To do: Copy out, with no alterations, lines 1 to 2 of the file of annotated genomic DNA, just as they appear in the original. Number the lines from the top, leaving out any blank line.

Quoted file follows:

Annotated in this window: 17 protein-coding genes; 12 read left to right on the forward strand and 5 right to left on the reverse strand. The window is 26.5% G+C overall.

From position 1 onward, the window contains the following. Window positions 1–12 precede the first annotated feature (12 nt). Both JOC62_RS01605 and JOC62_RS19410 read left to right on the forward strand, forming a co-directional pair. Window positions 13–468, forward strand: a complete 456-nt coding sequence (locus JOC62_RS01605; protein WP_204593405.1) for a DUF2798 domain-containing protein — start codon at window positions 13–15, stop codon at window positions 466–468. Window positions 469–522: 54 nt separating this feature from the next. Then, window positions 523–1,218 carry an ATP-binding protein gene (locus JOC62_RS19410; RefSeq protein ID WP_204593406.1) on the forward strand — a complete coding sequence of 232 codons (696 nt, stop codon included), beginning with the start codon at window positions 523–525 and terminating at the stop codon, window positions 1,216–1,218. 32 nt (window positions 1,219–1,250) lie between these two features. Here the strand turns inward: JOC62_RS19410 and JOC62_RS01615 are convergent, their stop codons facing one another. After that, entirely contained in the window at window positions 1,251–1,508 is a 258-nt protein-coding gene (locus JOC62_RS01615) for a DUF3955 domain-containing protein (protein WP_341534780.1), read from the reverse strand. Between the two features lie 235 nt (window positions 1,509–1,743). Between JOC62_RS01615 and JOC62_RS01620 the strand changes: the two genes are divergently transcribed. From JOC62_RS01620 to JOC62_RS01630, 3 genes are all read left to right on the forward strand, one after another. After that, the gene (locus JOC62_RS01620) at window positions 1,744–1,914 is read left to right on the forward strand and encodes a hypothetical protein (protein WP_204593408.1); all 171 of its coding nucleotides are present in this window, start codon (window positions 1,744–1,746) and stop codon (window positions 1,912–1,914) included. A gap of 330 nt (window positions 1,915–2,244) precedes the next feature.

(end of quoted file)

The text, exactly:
Annotated in this window: 17 protein-coding genes; 12 read left to right on the forward strand and 5 right to left on the reverse strand. The window is 26.5% G+C overall.

From position 1 onward, the window contains the following. Window positions 1–12 precede the first annotated feature (12 nt). Both JOC62_RS01605 and JOC62_RS19410 read left to right on the forward strand, forming a co-directional pair. Window positions 13–468, forward strand: a complete 456-nt coding sequence (locus JOC62_RS01605; protein WP_204593405.1) for a DUF2798 domain-containing protein — start codon at window positions 13–15, stop codon at window positions 466–468. Window positions 469–522: 54 nt separating this feature from the next. Then, window positions 523–1,218 carry an ATP-binding protein gene (locus JOC62_RS19410; RefSeq protein ID WP_204593406.1) on the forward strand — a complete coding sequence of 232 codons (696 nt, stop codon included), beginning with the start codon at window positions 523–525 and terminating at the stop codon, window positions 1,216–1,218. 32 nt (window positions 1,219–1,250) lie between these two features. Here the strand turns inward: JOC62_RS19410 and JOC62_RS01615 are convergent, their stop codons facing one another. After that, entirely contained in the window at window positions 1,251–1,508 is a 258-nt protein-coding gene (locus JOC62_RS01615) for a DUF3955 domain-containing protein (protein WP_341534780.1), read from the reverse strand. Between the two features lie 235 nt (window positions 1,509–1,743). Between JOC62_RS01615 and JOC62_RS01620 the strand changes: the two genes are divergently transcribed. From JOC62_RS01620 to JOC62_RS01630, 3 genes are all read left to right on the forward strand, one after another. After that, the gene (locus JOC62_RS01620) at window positions 1,744–1,914 is read left to right on the forward strand and encodes a hypothetical protein (protein WP_204593408.1); all 171 of its coding nucleotides are present in this window, start codon (window positions 1,744–1,746) and stop codon (window positions 1,912–1,914) included. A gap of 330 nt (window positions 1,915–2,244) precedes the next feature.